We don’t have any pictures of our boys’ birthmothers.
I am sad about this for my boys. They have asked about pictures, a little, and I think it will be more important to them later, as they grow up and think more about what adoption really means. Perhaps when they are first asked to make a family tree, or write an autobiography.
Each birthmother made the choice not to give us a picture. And so even though I would have liked those pictures for my boys, I wouldn’t change what is. They had their reasons, I am certain. And from women who were already giving us everything — their children, their hopes, their trust – to insist on more would have seemed cruel.
Mother’s Day is an obvious one, but I think of them often, our birthmothers. It has been some years now, and the faces I thought were seared into my brain are fading. We met them each for just a few minutes, all of us with fear and hope and adrenaline surging through our blood, and what I remember now are flashes and impressions. Long black hair. Shy brown eyes.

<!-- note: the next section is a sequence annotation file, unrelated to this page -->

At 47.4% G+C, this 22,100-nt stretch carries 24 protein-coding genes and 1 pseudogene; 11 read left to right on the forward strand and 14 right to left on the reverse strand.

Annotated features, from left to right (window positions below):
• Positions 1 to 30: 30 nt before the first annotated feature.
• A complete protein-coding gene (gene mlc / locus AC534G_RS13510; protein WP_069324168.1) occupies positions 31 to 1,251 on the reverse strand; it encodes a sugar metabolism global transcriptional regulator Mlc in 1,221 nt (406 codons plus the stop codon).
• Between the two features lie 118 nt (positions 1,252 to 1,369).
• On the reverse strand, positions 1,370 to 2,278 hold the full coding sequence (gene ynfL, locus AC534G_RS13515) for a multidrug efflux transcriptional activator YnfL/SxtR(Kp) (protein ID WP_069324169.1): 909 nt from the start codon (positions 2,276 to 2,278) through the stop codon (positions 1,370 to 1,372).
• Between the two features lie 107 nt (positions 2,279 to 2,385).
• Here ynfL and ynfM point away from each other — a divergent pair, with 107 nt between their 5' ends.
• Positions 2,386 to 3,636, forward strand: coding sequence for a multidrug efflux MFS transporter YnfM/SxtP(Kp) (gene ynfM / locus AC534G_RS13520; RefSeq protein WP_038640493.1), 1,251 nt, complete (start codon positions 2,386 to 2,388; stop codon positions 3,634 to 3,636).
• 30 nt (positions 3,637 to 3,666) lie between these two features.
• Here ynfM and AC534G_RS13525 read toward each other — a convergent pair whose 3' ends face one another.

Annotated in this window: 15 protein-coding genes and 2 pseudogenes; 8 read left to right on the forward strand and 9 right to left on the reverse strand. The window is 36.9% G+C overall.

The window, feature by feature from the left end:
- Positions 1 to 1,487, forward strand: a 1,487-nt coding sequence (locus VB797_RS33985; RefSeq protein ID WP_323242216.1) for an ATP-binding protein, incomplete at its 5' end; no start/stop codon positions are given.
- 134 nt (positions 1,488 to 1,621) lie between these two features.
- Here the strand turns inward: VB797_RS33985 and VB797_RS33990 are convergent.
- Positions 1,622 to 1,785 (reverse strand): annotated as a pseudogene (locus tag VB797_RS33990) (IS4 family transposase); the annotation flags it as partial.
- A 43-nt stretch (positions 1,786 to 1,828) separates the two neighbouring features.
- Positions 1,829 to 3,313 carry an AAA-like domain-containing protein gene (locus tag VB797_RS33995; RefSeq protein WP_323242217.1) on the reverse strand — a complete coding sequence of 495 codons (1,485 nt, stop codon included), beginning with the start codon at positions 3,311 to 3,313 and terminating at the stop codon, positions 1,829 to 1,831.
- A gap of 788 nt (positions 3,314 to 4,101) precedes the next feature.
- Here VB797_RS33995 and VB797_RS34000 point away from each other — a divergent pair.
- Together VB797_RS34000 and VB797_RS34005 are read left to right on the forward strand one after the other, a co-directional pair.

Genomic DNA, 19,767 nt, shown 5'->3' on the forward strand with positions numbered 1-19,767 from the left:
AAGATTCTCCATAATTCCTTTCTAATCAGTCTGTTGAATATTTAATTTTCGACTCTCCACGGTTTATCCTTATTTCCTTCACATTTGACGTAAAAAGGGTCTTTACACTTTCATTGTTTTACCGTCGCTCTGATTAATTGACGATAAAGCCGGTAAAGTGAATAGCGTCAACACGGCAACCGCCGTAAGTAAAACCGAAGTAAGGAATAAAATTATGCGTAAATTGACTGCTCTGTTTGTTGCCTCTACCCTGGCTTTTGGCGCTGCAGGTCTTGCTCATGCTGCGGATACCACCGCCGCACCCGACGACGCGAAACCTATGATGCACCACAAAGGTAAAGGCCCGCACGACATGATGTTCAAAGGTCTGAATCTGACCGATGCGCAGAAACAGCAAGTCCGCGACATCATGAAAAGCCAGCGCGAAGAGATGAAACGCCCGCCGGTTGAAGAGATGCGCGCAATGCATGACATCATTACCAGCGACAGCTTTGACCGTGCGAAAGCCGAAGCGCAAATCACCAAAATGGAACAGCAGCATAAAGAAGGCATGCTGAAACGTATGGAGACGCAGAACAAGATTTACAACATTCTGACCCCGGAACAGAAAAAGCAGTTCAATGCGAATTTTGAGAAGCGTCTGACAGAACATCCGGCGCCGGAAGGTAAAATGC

I try, when they ask me, to make word pictures of their first mothers. I tell them how they looked, and I tell them what they said, the best I can remember. Mostly, though, I tell them how they were; the things I will never forget.
She was strong.
She was kind.
She was generous.
She loved you so, so much.
She was afraid, but she was brave.
If I could, I would tell this to the mothers who gave me my children: We remember your names. We remember you. You are honored in this house. I hope, this Mother’s Day, that you are well. And I hope that alongside the bitter, there is sweet.